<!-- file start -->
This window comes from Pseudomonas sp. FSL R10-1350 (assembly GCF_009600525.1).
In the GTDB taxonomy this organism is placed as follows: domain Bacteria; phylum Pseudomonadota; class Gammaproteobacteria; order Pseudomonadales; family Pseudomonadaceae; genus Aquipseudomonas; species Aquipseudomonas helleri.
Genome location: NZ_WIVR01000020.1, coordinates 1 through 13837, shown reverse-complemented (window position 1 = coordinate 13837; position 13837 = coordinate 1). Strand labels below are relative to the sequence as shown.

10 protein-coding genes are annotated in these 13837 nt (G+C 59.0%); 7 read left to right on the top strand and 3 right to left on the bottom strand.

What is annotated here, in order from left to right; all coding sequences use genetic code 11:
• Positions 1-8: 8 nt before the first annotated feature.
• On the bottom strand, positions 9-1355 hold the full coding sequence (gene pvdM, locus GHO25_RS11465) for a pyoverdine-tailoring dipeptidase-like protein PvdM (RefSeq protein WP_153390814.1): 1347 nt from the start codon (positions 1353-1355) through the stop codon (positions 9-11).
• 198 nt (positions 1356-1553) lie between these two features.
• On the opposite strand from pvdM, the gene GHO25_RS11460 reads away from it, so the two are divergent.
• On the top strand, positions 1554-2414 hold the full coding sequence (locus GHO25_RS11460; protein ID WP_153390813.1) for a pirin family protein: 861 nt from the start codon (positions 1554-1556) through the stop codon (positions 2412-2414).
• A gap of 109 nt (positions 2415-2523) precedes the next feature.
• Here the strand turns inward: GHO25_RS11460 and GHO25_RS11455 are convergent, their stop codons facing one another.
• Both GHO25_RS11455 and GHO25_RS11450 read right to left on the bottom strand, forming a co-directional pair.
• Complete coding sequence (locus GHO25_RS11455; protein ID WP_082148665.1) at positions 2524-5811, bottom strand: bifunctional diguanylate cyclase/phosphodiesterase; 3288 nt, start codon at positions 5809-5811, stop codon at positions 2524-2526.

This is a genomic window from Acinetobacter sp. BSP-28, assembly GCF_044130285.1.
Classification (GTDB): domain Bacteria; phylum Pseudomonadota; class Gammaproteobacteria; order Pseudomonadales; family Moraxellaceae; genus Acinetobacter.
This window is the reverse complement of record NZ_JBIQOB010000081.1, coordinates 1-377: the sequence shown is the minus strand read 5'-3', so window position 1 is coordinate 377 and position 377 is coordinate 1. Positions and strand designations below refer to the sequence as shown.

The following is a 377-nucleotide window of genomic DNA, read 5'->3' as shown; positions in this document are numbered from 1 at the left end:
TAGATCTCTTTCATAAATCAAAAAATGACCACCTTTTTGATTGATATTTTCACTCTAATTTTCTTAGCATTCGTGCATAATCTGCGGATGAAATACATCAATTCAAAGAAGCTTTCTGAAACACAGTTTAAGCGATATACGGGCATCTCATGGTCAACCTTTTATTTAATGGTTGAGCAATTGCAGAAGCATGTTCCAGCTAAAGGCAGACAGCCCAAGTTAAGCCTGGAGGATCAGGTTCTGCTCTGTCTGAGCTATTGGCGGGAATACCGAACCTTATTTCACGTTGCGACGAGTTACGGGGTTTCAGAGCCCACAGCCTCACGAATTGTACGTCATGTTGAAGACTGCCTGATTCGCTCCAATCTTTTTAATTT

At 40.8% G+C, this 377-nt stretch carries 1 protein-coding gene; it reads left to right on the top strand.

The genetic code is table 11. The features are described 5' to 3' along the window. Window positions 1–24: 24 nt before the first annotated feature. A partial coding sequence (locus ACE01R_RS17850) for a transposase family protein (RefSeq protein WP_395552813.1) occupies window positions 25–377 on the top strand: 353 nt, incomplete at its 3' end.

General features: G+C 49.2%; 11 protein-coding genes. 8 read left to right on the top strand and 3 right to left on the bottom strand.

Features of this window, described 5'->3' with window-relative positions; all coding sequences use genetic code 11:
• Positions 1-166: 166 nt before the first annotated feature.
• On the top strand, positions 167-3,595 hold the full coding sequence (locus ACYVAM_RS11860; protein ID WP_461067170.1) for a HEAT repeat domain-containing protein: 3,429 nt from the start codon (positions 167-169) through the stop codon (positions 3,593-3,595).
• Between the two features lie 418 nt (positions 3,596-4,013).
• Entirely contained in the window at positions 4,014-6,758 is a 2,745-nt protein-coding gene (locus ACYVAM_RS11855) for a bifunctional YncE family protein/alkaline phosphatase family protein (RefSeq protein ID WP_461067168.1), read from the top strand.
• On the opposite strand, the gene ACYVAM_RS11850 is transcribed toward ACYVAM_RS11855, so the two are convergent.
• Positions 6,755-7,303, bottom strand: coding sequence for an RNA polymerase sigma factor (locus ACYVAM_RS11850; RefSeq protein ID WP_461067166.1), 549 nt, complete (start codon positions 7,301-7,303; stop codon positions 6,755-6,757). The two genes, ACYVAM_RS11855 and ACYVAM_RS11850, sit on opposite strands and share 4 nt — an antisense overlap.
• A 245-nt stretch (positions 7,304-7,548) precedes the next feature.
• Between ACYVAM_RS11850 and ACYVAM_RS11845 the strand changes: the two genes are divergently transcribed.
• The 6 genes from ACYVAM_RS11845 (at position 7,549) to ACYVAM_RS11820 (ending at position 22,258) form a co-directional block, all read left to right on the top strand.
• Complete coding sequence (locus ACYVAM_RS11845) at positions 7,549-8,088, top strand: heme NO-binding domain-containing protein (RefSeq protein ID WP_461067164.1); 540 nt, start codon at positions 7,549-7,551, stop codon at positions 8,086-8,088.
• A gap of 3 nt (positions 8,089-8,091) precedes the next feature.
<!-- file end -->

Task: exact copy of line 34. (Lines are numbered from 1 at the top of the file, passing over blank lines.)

• A gap of 3 nt (positions 8,089-8,091) precedes the next feature.